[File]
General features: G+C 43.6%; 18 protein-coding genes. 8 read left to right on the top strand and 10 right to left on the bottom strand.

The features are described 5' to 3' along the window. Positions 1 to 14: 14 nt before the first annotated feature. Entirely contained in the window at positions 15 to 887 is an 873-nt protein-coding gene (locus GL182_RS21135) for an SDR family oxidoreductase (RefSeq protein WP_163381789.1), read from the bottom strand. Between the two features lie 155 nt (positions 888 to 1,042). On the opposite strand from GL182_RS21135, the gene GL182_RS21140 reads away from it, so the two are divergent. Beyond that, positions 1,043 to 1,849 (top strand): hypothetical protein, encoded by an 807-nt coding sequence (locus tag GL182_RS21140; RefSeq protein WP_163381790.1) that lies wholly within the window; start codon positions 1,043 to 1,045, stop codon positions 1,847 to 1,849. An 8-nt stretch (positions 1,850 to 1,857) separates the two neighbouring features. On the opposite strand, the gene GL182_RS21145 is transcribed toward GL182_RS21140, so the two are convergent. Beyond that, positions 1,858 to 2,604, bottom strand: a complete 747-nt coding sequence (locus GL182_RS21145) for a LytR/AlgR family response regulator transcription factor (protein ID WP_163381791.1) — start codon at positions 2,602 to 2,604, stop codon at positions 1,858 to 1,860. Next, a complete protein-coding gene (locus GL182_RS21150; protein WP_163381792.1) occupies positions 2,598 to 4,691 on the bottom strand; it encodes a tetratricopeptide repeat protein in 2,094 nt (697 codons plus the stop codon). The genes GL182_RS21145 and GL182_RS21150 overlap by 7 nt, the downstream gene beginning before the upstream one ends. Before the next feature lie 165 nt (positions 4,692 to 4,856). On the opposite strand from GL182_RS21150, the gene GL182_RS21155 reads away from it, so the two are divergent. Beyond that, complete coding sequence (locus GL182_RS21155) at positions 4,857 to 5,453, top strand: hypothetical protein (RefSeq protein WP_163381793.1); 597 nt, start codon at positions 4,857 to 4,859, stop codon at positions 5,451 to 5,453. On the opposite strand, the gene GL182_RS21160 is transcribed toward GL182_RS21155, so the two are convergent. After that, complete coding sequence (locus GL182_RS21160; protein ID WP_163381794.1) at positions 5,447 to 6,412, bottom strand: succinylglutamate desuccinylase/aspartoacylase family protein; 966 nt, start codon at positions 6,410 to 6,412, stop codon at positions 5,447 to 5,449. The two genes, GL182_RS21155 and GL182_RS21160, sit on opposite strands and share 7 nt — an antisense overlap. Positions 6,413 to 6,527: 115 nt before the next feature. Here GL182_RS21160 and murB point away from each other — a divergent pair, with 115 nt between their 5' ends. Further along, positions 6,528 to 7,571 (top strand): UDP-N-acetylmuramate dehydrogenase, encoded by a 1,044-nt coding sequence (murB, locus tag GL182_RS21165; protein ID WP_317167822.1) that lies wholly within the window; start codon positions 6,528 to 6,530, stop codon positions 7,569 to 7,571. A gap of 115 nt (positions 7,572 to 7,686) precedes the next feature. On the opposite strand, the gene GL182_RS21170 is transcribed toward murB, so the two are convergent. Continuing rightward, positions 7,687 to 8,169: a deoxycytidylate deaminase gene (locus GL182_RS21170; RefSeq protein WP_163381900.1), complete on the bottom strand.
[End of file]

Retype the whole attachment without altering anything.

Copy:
General features: G+C 43.6%; 18 protein-coding genes. 8 read left to right on the top strand and 10 right to left on the bottom strand.

The features are described 5' to 3' along the window. Positions 1 to 14: 14 nt before the first annotated feature. Entirely contained in the window at positions 15 to 887 is an 873-nt protein-coding gene (locus GL182_RS21135) for an SDR family oxidoreductase (RefSeq protein WP_163381789.1), read from the bottom strand. Between the two features lie 155 nt (positions 888 to 1,042). On the opposite strand from GL182_RS21135, the gene GL182_RS21140 reads away from it, so the two are divergent. Beyond that, positions 1,043 to 1,849 (top strand): hypothetical protein, encoded by an 807-nt coding sequence (locus tag GL182_RS21140; RefSeq protein WP_163381790.1) that lies wholly within the window; start codon positions 1,043 to 1,045, stop codon positions 1,847 to 1,849. An 8-nt stretch (positions 1,850 to 1,857) separates the two neighbouring features. On the opposite strand, the gene GL182_RS21145 is transcribed toward GL182_RS21140, so the two are convergent. Beyond that, positions 1,858 to 2,604, bottom strand: a complete 747-nt coding sequence (locus GL182_RS21145) for a LytR/AlgR family response regulator transcription factor (protein ID WP_163381791.1) — start codon at positions 2,602 to 2,604, stop codon at positions 1,858 to 1,860. Next, a complete protein-coding gene (locus GL182_RS21150; protein WP_163381792.1) occupies positions 2,598 to 4,691 on the bottom strand; it encodes a tetratricopeptide repeat protein in 2,094 nt (697 codons plus the stop codon). The genes GL182_RS21145 and GL182_RS21150 overlap by 7 nt, the downstream gene beginning before the upstream one ends. Before the next feature lie 165 nt (positions 4,692 to 4,856). On the opposite strand from GL182_RS21150, the gene GL182_RS21155 reads away from it, so the two are divergent. Beyond that, complete coding sequence (locus GL182_RS21155) at positions 4,857 to 5,453, top strand: hypothetical protein (RefSeq protein WP_163381793.1); 597 nt, start codon at positions 4,857 to 4,859, stop codon at positions 5,451 to 5,453. On the opposite strand, the gene GL182_RS21160 is transcribed toward GL182_RS21155, so the two are convergent. After that, complete coding sequence (locus GL182_RS21160; protein ID WP_163381794.1) at positions 5,447 to 6,412, bottom strand: succinylglutamate desuccinylase/aspartoacylase family protein; 966 nt, start codon at positions 6,410 to 6,412, stop codon at positions 5,447 to 5,449. The two genes, GL182_RS21155 and GL182_RS21160, sit on opposite strands and share 7 nt — an antisense overlap. Positions 6,413 to 6,527: 115 nt before the next feature. Here GL182_RS21160 and murB point away from each other — a divergent pair, with 115 nt between their 5' ends. Further along, positions 6,528 to 7,571 (top strand): UDP-N-acetylmuramate dehydrogenase, encoded by a 1,044-nt coding sequence (murB, locus tag GL182_RS21165; protein ID WP_317167822.1) that lies wholly within the window; start codon positions 6,528 to 6,530, stop codon positions 7,569 to 7,571. A gap of 115 nt (positions 7,572 to 7,686) precedes the next feature. On the opposite strand, the gene GL182_RS21170 is transcribed toward murB, so the two are convergent. Continuing rightward, positions 7,687 to 8,169: a deoxycytidylate deaminase gene (locus GL182_RS21170; RefSeq protein WP_163381900.1), complete on the bottom strand.